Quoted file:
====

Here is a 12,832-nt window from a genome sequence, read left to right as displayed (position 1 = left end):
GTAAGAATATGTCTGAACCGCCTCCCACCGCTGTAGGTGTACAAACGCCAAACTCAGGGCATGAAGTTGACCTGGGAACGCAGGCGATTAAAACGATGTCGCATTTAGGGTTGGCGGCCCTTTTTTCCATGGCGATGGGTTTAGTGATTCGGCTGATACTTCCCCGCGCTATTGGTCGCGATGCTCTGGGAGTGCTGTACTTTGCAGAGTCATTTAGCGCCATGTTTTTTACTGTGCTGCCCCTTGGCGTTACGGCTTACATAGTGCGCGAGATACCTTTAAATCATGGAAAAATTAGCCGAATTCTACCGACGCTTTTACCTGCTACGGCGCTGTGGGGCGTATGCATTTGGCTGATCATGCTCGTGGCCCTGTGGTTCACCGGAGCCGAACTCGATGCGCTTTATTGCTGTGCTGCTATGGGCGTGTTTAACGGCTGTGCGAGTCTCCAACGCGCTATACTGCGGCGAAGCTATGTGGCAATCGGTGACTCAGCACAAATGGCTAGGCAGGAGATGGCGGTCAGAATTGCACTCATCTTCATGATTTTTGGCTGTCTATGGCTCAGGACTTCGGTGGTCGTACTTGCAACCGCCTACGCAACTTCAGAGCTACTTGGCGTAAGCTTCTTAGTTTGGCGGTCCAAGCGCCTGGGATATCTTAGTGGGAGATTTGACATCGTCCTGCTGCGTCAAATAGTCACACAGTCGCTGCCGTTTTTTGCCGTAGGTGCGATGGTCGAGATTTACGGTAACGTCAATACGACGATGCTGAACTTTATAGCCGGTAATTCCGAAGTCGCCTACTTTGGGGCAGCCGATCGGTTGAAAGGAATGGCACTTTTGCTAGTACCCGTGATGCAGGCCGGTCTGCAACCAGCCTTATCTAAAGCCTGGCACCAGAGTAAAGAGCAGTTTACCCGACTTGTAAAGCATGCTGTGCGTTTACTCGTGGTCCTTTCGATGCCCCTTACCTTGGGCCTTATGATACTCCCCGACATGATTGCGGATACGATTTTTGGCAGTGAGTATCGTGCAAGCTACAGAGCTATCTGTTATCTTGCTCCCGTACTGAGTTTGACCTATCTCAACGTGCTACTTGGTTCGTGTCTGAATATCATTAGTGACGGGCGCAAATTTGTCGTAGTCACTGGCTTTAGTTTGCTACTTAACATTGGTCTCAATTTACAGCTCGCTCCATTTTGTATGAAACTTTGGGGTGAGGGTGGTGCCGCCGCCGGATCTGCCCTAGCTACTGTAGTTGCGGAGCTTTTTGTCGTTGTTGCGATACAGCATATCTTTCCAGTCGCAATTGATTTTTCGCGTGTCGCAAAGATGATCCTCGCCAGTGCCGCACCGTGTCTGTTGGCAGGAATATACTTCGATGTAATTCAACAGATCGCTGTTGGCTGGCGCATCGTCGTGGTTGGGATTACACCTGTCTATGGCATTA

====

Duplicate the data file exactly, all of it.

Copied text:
Here is a 12,832-nt window from a genome sequence, read left to right as displayed (position 1 = left end):
GTAAGAATATGTCTGAACCGCCTCCCACCGCTGTAGGTGTACAAACGCCAAACTCAGGGCATGAAGTTGACCTGGGAACGCAGGCGATTAAAACGATGTCGCATTTAGGGTTGGCGGCCCTTTTTTCCATGGCGATGGGTTTAGTGATTCGGCTGATACTTCCCCGCGCTATTGGTCGCGATGCTCTGGGAGTGCTGTACTTTGCAGAGTCATTTAGCGCCATGTTTTTTACTGTGCTGCCCCTTGGCGTTACGGCTTACATAGTGCGCGAGATACCTTTAAATCATGGAAAAATTAGCCGAATTCTACCGACGCTTTTACCTGCTACGGCGCTGTGGGGCGTATGCATTTGGCTGATCATGCTCGTGGCCCTGTGGTTCACCGGAGCCGAACTCGATGCGCTTTATTGCTGTGCTGCTATGGGCGTGTTTAACGGCTGTGCGAGTCTCCAACGCGCTATACTGCGGCGAAGCTATGTGGCAATCGGTGACTCAGCACAAATGGCTAGGCAGGAGATGGCGGTCAGAATTGCACTCATCTTCATGATTTTTGGCTGTCTATGGCTCAGGACTTCGGTGGTCGTACTTGCAACCGCCTACGCAACTTCAGAGCTACTTGGCGTAAGCTTCTTAGTTTGGCGGTCCAAGCGCCTGGGATATCTTAGTGGGAGATTTGACATCGTCCTGCTGCGTCAAATAGTCACACAGTCGCTGCCGTTTTTTGCCGTAGGTGCGATGGTCGAGATTTACGGTAACGTCAATACGACGATGCTGAACTTTATAGCCGGTAATTCCGAAGTCGCCTACTTTGGGGCAGCCGATCGGTTGAAAGGAATGGCACTTTTGCTAGTACCCGTGATGCAGGCCGGTCTGCAACCAGCCTTATCTAAAGCCTGGCACCAGAGTAAAGAGCAGTTTACCCGACTTGTAAAGCATGCTGTGCGTTTACTCGTGGTCCTTTCGATGCCCCTTACCTTGGGCCTTATGATACTCCCCGACATGATTGCGGATACGATTTTTGGCAGTGAGTATCGTGCAAGCTACAGAGCTATCTGTTATCTTGCTCCCGTACTGAGTTTGACCTATCTCAACGTGCTACTTGGTTCGTGTCTGAATATCATTAGTGACGGGCGCAAATTTGTCGTAGTCACTGGCTTTAGTTTGCTACTTAACATTGGTCTCAATTTACAGCTCGCTCCATTTTGTATGAAACTTTGGGGTGAGGGTGGTGCCGCCGCCGGATCTGCCCTAGCTACTGTAGTTGCGGAGCTTTTTGTCGTTGTTGCGATACAGCATATCTTTCCAGTCGCAATTGATTTTTCGCGTGTCGCAAAGATGATCCTCGCCAGTGCCGCACCGTGTCTGTTGGCAGGAATATACTTCGATGTAATTCAACAGATCGCTGTTGGCTGGCGCATCGTCGTGGTTGGGATTACACCTGTCTATGGCATTA